At NextHealth Technologies, we help health plans ensure their members are receiving the right care in the right place. Our commitment, as you would expect, extends to members’ mental and behavioral health. That means we support health plans and their efforts to be sure members are receiving the care they need to help with mental health conditions, also in the right place.
Take, for example, our work with a leading national plan’s commercial population.
The plan sought to affect trends for adult members or members over 18 years old with mild behavioral health diagnoses such as depression and anxiety by redirecting them to more appropriate care settings. In short, our collaboration to drive members with mild and moderate mental health diagnoses to virtual mental healthcare worked. For these members, the lift for virtual behavioral health visits was 127 per 1,000 members per year. The lift for non-behavioral health visits to virtual care was nearly 30 per 1,000 members per year.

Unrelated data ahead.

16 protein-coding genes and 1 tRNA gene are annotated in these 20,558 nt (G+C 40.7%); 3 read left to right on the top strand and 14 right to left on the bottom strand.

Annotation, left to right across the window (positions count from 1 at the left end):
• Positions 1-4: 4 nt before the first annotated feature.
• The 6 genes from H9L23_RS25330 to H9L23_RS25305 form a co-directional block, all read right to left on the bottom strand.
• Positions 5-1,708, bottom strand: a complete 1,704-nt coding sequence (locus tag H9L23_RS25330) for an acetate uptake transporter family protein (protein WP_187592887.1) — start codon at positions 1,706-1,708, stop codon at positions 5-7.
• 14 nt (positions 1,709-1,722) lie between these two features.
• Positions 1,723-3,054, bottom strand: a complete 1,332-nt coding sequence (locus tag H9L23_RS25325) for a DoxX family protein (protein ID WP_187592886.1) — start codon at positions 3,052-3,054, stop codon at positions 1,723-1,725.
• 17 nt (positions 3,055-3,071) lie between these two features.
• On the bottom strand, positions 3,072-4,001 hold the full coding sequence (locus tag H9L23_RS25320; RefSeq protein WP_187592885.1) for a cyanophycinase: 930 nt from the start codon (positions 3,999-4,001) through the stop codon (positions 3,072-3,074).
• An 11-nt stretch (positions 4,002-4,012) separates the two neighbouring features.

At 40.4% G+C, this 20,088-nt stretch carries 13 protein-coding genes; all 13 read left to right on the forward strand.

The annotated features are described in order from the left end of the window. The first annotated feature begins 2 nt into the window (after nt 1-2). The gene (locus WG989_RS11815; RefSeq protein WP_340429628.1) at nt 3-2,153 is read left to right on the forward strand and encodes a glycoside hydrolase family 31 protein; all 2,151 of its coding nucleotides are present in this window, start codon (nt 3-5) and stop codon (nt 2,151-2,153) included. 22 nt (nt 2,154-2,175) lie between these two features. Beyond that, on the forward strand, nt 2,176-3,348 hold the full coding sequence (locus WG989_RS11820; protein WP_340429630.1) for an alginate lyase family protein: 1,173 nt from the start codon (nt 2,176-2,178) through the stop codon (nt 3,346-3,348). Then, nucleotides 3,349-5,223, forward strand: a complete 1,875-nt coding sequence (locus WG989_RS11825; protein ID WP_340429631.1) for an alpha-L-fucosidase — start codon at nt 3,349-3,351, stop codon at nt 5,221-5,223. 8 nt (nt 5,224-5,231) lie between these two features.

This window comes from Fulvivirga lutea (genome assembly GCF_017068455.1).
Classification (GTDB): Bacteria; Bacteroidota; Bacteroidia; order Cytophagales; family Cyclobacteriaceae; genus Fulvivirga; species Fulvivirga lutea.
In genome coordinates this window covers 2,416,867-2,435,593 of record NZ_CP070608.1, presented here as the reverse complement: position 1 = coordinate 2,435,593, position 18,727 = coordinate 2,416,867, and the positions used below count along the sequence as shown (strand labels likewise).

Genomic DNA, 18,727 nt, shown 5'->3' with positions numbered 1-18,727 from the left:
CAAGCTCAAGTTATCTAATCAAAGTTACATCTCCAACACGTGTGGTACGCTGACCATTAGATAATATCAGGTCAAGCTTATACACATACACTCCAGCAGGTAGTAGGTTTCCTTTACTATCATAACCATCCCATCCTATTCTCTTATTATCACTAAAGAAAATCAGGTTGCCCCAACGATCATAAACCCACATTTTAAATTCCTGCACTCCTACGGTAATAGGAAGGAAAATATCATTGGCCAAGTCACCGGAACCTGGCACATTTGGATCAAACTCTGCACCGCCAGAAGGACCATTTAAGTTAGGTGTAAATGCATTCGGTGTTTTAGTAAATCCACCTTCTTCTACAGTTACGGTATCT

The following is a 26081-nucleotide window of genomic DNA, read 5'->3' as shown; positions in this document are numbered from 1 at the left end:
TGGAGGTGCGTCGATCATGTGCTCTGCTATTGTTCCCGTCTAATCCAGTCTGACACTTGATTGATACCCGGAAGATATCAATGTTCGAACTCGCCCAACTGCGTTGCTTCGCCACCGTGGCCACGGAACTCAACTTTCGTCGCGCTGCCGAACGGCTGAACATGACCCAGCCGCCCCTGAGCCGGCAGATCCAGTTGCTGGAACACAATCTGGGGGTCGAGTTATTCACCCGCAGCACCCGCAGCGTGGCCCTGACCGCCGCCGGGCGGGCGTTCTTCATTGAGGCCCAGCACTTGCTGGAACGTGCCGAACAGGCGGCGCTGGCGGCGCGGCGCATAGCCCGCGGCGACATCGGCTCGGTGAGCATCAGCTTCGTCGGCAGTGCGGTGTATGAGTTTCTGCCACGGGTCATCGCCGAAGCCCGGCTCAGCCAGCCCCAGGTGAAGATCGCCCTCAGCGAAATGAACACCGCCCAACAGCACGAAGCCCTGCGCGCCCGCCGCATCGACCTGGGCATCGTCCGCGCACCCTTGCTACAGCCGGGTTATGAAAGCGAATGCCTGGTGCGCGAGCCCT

Let’s take a deeper dive to show you how.
The COVID-19 pandemic exacerbated an already increasing trend of mental health needs. Mental health episodes can result in shorter-term spikes in costs such as emergency department and inpatient and unmanaged mental health can lead to declining self-care and management of other chronic diseases. Knowing this, our health plan client wanted to invest in promoting mental health services to their members with a history of mild to moderate mental illness.
How NextHealth Measured the Plan’s Impact
The health plan used the NextHealth platform to measure the impact of its program. Internally, NextHealth had two departments working on this project:
- The Client Programs and Analytics team analyzed the data and